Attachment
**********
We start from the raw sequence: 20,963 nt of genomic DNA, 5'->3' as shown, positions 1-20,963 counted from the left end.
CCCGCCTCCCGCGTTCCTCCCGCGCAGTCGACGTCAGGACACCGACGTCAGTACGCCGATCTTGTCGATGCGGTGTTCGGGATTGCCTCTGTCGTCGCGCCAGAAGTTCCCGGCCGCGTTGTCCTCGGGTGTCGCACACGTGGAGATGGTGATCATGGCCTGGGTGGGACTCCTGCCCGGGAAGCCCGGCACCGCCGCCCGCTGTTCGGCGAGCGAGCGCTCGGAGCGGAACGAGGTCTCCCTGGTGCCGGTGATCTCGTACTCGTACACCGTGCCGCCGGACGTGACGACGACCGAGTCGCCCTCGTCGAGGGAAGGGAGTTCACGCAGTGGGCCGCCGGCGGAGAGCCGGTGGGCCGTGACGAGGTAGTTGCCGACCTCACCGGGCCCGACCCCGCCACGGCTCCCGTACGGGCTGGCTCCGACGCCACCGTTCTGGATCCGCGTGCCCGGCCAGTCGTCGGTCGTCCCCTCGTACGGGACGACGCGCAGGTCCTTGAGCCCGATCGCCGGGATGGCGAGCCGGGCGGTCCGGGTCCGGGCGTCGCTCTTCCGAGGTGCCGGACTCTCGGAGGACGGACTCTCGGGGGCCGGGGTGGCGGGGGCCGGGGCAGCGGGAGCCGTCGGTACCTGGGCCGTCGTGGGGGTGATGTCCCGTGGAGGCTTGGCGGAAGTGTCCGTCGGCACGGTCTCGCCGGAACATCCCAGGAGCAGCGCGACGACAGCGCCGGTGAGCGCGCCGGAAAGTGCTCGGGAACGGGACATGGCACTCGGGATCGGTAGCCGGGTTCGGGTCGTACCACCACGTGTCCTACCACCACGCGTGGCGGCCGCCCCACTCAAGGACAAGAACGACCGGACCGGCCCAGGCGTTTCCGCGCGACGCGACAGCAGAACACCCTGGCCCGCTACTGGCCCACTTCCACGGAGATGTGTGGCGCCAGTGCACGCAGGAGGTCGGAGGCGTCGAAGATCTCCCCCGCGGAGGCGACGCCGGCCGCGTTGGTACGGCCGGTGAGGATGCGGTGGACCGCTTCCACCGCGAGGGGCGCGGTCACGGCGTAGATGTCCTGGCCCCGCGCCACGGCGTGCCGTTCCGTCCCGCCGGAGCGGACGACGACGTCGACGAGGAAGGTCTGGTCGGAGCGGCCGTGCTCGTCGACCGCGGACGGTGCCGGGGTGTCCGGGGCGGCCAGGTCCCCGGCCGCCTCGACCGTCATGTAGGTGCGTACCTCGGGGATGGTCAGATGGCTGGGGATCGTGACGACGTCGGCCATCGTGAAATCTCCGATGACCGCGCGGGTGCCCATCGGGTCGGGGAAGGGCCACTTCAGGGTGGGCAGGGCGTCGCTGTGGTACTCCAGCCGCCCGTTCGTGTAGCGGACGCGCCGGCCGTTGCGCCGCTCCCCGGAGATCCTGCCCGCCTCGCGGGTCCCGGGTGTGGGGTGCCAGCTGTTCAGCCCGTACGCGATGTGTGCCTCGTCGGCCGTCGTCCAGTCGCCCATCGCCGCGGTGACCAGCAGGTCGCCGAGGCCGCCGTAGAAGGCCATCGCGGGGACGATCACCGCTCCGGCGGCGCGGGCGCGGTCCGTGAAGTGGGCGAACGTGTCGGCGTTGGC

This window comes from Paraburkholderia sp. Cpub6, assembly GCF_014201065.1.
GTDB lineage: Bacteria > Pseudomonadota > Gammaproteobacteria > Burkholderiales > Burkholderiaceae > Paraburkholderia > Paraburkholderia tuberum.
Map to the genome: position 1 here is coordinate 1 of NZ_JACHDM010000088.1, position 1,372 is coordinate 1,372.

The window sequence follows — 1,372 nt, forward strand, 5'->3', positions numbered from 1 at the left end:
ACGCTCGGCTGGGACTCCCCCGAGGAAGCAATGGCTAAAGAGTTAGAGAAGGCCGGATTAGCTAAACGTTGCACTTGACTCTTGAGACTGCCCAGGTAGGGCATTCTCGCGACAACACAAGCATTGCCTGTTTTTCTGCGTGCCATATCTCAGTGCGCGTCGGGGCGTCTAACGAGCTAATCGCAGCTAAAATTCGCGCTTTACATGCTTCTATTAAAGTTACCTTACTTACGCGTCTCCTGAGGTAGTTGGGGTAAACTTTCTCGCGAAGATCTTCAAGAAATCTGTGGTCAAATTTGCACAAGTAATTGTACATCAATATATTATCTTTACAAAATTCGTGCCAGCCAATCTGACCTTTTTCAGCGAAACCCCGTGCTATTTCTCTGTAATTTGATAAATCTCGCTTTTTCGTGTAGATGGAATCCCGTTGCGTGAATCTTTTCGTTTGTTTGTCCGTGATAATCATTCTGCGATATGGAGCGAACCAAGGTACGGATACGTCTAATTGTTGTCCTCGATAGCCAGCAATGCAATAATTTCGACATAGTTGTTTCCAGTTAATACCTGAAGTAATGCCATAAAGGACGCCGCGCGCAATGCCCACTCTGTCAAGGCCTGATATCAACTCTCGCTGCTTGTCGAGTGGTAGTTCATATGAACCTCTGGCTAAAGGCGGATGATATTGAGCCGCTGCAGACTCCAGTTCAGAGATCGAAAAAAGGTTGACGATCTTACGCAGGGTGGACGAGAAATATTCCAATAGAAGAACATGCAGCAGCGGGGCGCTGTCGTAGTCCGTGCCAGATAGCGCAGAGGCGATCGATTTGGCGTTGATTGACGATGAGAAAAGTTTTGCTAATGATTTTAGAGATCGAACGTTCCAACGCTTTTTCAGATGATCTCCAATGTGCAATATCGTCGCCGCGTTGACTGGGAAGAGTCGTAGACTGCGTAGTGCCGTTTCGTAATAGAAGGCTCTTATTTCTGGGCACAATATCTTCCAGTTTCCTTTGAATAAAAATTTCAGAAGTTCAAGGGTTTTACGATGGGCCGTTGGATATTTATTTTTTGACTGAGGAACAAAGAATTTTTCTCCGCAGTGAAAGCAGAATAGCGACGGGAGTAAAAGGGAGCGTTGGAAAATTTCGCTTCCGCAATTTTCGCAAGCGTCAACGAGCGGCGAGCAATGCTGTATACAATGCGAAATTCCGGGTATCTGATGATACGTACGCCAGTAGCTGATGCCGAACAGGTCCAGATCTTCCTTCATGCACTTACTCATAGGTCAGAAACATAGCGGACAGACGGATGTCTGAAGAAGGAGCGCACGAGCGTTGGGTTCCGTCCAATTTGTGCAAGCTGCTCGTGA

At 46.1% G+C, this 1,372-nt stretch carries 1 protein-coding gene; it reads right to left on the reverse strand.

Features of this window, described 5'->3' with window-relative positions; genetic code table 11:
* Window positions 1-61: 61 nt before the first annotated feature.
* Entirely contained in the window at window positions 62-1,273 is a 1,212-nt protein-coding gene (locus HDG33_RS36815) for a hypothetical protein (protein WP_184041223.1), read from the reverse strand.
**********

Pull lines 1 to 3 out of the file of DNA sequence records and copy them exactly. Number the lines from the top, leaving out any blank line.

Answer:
We start from the raw sequence: 20,963 nt of genomic DNA, 5'->3' as shown, positions 1-20,963 counted from the left end.
CCCGCCTCCCGCGTTCCTCCCGCGCAGTCGACGTCAGGACACCGACGTCAGTACGCCGATCTTGTCGATGCGGTGTTCGGGATTGCCTCTGTCGTCGCGCCAGAAGTTCCCGGCCGCGTTGTCCTCGGGTGTCGCACACGTGGAGATGGTGATCATGGCCTGGGTGGGACTCCTGCCCGGGAAGCCCGGCACCGCCGCCCGCTGTTCGGCGAGCGAGCGCTCGGAGCGGAACGAGGTCTCCCTGGTGCCGGTGATCTCGTACTCGTACACCGTGCCGCCGGACGTGACGACGACCGAGTCGCCCTCGTCGAGGGAAGGGAGTTCACGCAGTGGGCCGCCGGCGGAGAGCCGGTGGGCCGTGACGAGGTAGTTGCCGACCTCACCGGGCCCGACCCCGCCACGGCTCCCGTACGGGCTGGCTCCGACGCCACCGTTCTGGATCCGCGTGCCCGGCCAGTCGTCGGTCGTCCCCTCGTACGGGACGACGCGCAGGTCCTTGAGCCCGATCGCCGGGATGGCGAGCCGGGCGGTCCGGGTCCGGGCGTCGCTCTTCCGAGGTGCCGGACTCTCGGAGGACGGACTCTCGGGGGCCGGGGTGGCGGGGGCCGGGGCAGCGGGAGCCGTCGGTACCTGGGCCGTCGTGGGGGTGATGTCCCGTGGAGGCTTGGCGGAAGTGTCCGTCGGCACGGTCTCGCCGGAACATCCCAGGAGCAGCGCGACGACAGCGCCGGTGAGCGCGCCGGAAAGTGCTCGGGAACGGGACATGGCACTCGGGATCGGTAGCCGGGTTCGGGTCGTACCACCACGTGTCCTACCACCACGCGTGGCGGCCGCCCCACTCAAGGACAAGAACGACCGGACCGGCCCAGGCGTTTCCGCGCGACGCGACAGCAGAACACCCTGGCCCGCTACTGGCCCACTTCCACGGAGATGTGTGGCGCCAGTGCACGCAGGAGGTCGGAGGCGTCGAAGATCTCCCCCGCGGAGGCGACGCCGGCCGCGTTGGTACGGCCGGTGAGGATGCGGTGGACCGCTTCCACCGCGAGGGGCGCGGTCACGGCGTAGATGTCCTGGCCCCGCGCCACGGCGTGCCGTTCCGTCCCGCCGGAGCGGACGACGACGTCGACGAGGAAGGTCTGGTCGGAGCGGCCGTGCTCGTCGACCGCGGACGGTGCCGGGGTGTCCGGGGCGGCCAGGTCCCCGGCCGCCTCGACCGTCATGTAGGTGCGTACCTCGGGGATGGTCAGATGGCTGGGGATCGTGACGACGTCGGCCATCGTGAAATCTCCGATGACCGCGCGGGTGCCCATCGGGTCGGGGAAGGGCCACTTCAGGGTGGGCAGGGCGTCGCTGTGGTACTCCAGCCGCCCGTTCGTGTAGCGGACGCGCCGGCCGTTGCGCCGCTCCCCGGAGATCCTGCCCGCCTCGCGGGTCCCGGGTGTGGGGTGCCAGCTGTTCAGCCCGTACGCGATGTGTGCCTCGTCGGCCGTCGTCCAGTCGCCCATCGCCGCGGTGACCAGCAGGTCGCCGAGGCCGCCGTAGAAGGCCATCGCGGGGACGATCACCGCTCCGGCGGCGCGGGCGCGGTCCGTGAAGTGGGCGAACGTGTCGGCGTTGGC

This window comes from Paraburkholderia sp. Cpub6, assembly GCF_014201065.1.